STATE COLLEGE, PA. (AP) - A federal judge has dismissed former Penn State running back Austin Scott’s civil lawsuit against the university, police and a female acquaintance over a rape charge against him that was later dropped.
No evidence supported Scott’s accusation that the woman, the school, police and prosecutors conspired against him, U.S. District Judge William Caldwell in Harrisburg said in Monday’s ruling. Caldwell ruled there was probable cause to arrest Scott in October 2007.
Prosecutors withdrew the charges in 2008, and Scott filed the civil suit the following year.
“The Penn State defendants argue there is no conspiracy claim because plaintiff has presented no evidence that they agreed among themselves and (the woman) to unlawfully prosecute Scott, nor any evidence of any wrongful act. We agree,” Caldwell wrote in his 31-page ruling.
The ruling appears to finally bring an end to the nearly-four year drama surrounding Penn State, Scott and his once-promising football career. He set state scholastic records for most single-season rushing yards (3,853) and touchdowns (53) at Parkland High School in Allentown and was a heralded running back when he arrived in Happy Valley in 2003.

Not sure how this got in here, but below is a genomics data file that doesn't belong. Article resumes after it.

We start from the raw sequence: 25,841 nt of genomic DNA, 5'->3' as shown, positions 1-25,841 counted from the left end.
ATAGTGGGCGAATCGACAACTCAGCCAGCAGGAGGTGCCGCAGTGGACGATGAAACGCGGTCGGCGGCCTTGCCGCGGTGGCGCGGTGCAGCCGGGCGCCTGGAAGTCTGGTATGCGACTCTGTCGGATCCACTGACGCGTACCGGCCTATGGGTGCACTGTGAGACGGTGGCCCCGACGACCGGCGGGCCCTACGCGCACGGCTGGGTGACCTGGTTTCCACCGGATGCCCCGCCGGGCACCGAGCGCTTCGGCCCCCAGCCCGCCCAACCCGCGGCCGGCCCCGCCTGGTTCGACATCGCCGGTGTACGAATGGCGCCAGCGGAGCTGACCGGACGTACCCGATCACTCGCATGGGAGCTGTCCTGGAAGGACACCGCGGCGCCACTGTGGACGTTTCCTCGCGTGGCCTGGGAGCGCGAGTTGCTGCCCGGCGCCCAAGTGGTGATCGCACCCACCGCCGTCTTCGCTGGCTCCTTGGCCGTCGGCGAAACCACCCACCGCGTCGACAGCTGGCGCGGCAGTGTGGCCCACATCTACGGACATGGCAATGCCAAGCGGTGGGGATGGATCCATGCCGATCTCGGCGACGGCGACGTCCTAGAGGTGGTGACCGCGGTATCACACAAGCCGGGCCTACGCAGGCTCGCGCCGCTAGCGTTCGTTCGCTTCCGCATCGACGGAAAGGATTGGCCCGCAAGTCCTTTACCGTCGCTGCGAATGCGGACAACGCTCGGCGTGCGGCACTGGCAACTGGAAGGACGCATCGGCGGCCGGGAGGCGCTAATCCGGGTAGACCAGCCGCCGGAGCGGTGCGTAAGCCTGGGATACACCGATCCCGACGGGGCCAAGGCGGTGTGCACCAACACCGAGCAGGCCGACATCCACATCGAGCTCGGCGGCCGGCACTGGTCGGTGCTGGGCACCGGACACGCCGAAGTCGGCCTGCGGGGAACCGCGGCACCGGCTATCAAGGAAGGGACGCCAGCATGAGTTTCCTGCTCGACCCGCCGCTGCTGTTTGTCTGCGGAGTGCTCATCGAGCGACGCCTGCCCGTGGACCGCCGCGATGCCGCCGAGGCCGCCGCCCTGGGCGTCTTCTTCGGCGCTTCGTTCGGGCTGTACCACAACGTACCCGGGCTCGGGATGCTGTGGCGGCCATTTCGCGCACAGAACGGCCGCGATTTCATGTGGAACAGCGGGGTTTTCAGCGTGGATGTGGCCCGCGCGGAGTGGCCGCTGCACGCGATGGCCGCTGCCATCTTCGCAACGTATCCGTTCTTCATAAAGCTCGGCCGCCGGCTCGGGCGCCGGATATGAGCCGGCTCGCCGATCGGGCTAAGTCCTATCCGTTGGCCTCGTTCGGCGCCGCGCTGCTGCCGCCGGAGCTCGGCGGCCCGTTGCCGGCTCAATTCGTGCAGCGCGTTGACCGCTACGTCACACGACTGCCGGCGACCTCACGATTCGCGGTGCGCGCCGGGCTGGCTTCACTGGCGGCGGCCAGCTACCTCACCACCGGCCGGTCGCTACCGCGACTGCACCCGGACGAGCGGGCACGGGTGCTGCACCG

But his collegiate career was hindered by injuries and lesser off-field issues. Scott ran for 302 yards and six touchdowns on 69 carries in five games in 2007 before being suspended by coach Joe Paterno for violating team rules and never played for the Nittany Lions again.
“We were confident in the actions taken by police, and have maintained throughout that all procedures were followed according to laws, and policies that we have in place,” Powers said. “This is good news.”
Centre County prosecutors initially were also named in Scott’s civil suit, but a judge removed them in 2010 after determining they had immunity.
The attorney who filed the suit for Scott in 2008, Allentown-based John Karoly, also did not immediately return a call seeking comment. In a court filing last month, Karoly withdrew from a court appearance on behalf of Scott.
Scott through his attorney had claimed his aspirations to play in the NFL were damaged after the rape charge was filed. He signed as a free agent with the Cleveland Browns in May 2008 but was waived five months later.
He now plays for the North East Pennsylvania Miners, a semi-professional, minor league football team based in Scranton. A message left Tuesday for Scott through a team official was not immediately returned.
By Andrew P. Napolitano
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